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If you are looking into optimizing your website’s performance, you will come across image optimization. Reducing the size of your images for the web can help you gain precious milliseconds of load time. There are two types of compression you can pick when optimizing your images: lossy and lossless compression. There are pros and cons to both and you, as a website owner, should evaluate both before making a decision.
Before we get started, you should know that there is no single best format or “quality setting” for images. It all boils down to which lossy or lossless algorithm is used to optimize each image.
What Is Lossy Image Compression
Lossy compression means that some data from the original image file is lost. This process is irreversible. Once you have compressed an image this way, you can’t go back. Well, you can’t go back in most cases. With the Imagify WordPress plugin, we’ve set up your image optimization in a way that lets you revert to your original pictures if you are not satisfied with the results.
When optimizing data such as source code on a page, it’s critical to ensure that the code isn’t altered by the compression. One piece of bad data and your code can break. For other types of data, such as images or video, you can compress it and present an “approximate” representation of the original data without losing its meaning.
But don’t panic! We use lossy image compression all the time on the web.
In theory, JPEGS and GIFS are both lossy image formats. However, our human eyes do not really notice the difference between JPEGS, GIFS, PNGS or other formats. Images are great candidates for lossy compression because of the way our eyes work. Our eyes have a different sensitivity to different colors. This is leveraged for image compression as we compress some colors more than others.
Advantages And Disadvantages Of Lossy Compression
The biggest benefit of lossy compression is that it significantly reduces the size of the image file. The biggest con is that this is achieved with a loss of quality. Most compression tools available will let you choose the degree of compression that will be used on your images.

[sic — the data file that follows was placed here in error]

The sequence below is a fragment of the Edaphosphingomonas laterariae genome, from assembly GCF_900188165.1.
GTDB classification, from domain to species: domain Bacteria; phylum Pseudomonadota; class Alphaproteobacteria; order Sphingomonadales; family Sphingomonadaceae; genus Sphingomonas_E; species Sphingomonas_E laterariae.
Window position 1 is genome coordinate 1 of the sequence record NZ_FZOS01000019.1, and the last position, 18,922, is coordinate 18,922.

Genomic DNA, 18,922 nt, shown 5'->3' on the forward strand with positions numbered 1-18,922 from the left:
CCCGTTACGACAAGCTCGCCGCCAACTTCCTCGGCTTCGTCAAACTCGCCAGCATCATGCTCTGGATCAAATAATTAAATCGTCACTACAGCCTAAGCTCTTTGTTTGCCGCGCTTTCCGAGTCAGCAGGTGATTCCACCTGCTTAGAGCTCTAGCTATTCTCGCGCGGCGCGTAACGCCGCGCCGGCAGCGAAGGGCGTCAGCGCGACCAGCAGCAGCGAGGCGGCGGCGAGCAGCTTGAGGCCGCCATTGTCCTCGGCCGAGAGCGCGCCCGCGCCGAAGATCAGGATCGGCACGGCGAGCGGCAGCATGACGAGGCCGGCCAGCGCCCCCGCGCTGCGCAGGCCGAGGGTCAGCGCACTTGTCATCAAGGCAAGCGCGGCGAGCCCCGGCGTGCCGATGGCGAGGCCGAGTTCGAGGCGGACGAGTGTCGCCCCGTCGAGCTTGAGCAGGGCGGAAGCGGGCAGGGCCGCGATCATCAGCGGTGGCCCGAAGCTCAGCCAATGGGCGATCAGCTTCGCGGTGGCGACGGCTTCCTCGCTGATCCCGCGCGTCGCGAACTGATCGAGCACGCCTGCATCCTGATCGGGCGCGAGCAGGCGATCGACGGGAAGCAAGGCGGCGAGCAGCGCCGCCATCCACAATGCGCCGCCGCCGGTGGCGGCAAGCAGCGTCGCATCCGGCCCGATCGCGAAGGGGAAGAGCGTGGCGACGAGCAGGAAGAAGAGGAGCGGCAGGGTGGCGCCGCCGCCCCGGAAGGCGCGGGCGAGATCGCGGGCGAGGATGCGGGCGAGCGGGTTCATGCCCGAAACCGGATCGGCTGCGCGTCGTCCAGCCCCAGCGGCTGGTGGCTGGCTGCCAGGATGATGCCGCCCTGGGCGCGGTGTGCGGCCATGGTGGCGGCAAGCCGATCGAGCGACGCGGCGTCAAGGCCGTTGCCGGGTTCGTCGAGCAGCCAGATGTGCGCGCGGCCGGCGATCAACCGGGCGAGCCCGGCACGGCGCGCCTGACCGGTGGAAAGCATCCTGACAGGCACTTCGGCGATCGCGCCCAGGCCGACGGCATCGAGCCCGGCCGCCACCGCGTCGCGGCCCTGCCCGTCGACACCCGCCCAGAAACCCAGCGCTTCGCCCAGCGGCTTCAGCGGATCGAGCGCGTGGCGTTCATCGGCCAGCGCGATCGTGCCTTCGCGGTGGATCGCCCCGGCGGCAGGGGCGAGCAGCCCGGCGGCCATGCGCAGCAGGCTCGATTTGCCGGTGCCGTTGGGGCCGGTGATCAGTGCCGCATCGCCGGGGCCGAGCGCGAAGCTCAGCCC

Finding the right balance
With lossy compression, it’s all about finding a good compromise between file size and image quality.
Keep in mind that oftentimes a 50% compression applied to an image will decrease the file size by 90%.
If you aim to downsize your image file size beyond that, an 80% compression will only yield a 5% decrease, bringing your total reduction to 95%. For most of us, this trade off is not worth it as the compression may degrade the image to a point where it becomes noticeable. The image compression algorithms most online image optimization tools use allow them to work around such limitations to provide crisp and clear images that load fast.
Not sure if lossy compression is for you? Run a quick test on a page of your website with Imagify’s image optimizer. That way, you can download compressed images without altering your original images.
What is Lossless image compression
Lossless compression means that you reduce the size of an image without any quality loss. Usually this is achieved by removing unnecessary meta data from JPEG and PNG files. We say usually, because with some other compression algorithms, like Imagify’s, other compression opportunities are leveraged without sacrificing the image’s quality. In theory, there are some image formats that are considered to be “lossless” such as GIF, PNG and BMP. However, depending on how they are optimized for the web, these formats may see a slight loss in quality (that your eyes won’t be able to pick up). The big benefit of lossless compression is that it allows you to retain the quality of your images while reducing their file size.
If you are looking to retain the quality of your images, you should choose lossless over lossy compression.
If you choose to go with lossless compression for your images, the trade-off is that you will have larger files. So you will need to find other ways to optimize your website’s performance.